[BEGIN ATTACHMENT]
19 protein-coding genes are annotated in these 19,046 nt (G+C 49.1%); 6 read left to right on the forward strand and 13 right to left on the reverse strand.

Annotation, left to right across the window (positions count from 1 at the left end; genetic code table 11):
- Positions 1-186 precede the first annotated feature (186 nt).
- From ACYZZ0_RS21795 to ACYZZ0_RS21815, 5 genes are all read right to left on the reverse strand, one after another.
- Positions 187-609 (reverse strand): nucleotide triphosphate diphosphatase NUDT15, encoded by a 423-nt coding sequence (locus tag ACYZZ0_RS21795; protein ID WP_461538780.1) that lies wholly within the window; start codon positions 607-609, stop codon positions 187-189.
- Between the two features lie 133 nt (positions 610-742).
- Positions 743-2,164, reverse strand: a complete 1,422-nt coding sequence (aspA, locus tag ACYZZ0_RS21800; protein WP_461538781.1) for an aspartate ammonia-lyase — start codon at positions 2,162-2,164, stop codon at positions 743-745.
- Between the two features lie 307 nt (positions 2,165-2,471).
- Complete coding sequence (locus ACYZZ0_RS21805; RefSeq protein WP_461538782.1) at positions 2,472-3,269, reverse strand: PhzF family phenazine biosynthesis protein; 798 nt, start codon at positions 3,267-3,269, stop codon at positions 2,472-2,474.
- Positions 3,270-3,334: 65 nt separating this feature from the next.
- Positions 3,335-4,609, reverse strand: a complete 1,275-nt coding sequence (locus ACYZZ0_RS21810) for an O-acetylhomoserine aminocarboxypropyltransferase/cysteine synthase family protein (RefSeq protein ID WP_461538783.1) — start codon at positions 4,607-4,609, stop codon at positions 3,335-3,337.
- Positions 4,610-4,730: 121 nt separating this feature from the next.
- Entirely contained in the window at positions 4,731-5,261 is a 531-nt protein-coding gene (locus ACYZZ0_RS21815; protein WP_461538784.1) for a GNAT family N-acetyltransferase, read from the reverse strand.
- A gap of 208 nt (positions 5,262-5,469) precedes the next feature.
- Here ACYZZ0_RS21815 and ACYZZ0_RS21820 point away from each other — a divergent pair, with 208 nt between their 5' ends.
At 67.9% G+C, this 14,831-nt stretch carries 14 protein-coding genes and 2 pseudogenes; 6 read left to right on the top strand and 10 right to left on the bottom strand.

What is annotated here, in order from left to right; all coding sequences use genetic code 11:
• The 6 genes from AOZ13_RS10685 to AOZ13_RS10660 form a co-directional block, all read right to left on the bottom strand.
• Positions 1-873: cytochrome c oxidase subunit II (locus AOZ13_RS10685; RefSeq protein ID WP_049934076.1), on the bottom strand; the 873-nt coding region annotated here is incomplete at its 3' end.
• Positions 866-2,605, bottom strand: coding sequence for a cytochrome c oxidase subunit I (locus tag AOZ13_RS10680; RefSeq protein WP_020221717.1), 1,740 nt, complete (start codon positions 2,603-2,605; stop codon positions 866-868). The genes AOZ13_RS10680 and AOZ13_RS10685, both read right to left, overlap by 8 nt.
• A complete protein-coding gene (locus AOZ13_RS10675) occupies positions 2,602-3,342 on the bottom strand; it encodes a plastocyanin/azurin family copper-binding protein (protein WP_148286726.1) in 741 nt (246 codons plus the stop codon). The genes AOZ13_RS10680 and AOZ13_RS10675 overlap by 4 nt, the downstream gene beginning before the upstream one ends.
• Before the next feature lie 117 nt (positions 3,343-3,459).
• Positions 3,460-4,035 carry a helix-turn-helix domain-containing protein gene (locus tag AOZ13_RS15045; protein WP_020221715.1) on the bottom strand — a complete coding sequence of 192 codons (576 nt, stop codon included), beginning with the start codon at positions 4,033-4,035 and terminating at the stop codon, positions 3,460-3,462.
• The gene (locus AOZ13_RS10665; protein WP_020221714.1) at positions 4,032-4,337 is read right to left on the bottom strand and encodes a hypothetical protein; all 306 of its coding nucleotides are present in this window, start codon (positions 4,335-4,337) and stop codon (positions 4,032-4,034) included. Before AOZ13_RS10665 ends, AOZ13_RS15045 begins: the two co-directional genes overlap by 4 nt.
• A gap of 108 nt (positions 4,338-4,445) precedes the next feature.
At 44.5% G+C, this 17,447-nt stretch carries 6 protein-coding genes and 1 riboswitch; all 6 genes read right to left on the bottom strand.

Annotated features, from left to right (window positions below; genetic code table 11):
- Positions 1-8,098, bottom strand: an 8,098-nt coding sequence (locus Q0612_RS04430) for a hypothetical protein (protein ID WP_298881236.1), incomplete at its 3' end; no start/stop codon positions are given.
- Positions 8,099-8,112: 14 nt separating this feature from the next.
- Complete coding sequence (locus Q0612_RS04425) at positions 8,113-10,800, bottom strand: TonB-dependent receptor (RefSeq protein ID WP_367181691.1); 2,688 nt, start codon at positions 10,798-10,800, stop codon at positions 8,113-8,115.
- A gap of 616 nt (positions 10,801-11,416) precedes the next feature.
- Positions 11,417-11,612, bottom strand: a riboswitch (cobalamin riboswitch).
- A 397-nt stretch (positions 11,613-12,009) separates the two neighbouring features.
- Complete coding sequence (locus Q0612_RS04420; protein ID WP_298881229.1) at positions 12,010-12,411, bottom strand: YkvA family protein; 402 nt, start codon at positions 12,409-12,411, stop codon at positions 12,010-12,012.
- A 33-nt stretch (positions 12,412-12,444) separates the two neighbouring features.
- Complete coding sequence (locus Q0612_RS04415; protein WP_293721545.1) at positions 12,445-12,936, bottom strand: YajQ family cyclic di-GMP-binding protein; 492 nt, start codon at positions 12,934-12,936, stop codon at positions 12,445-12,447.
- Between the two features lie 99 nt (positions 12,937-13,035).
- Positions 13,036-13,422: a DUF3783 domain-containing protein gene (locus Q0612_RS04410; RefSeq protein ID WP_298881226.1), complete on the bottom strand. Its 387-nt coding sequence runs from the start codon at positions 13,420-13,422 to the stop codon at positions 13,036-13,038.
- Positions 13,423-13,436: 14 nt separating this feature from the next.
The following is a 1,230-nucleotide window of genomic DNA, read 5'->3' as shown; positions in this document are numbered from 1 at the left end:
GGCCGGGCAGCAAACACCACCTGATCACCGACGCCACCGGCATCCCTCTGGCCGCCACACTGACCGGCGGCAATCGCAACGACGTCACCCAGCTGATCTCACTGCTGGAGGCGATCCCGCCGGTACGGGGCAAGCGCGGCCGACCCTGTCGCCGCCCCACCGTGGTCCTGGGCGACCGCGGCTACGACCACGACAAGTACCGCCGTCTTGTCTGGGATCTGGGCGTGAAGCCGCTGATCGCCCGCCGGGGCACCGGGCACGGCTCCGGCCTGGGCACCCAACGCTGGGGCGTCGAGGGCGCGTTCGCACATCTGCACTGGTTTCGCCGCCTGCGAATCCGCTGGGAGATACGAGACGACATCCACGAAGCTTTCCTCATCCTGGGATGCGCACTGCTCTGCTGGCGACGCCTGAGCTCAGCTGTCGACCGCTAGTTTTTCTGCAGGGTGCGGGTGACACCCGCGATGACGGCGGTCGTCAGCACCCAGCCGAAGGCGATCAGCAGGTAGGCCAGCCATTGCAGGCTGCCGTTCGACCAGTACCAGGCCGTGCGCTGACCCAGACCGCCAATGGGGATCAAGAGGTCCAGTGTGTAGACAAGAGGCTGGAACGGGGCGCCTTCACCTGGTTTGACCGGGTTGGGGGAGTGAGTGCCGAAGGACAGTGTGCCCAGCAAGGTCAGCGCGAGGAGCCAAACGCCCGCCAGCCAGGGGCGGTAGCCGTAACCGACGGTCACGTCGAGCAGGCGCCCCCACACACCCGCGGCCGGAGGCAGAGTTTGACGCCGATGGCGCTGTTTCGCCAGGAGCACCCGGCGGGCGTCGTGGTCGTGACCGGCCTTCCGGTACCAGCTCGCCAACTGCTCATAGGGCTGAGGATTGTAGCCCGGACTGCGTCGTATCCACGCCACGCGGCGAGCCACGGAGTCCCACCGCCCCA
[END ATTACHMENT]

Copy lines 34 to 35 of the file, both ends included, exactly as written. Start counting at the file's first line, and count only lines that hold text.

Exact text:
- Complete coding sequence (locus Q0612_RS04420; protein ID WP_298881229.1) at positions 12,010-12,411, bottom strand: YkvA family protein; 402 nt, start codon at positions 12,409-12,411, stop codon at positions 12,010-12,012.
- A 33-nt stretch (positions 12,412-12,444) separates the two neighbouring features.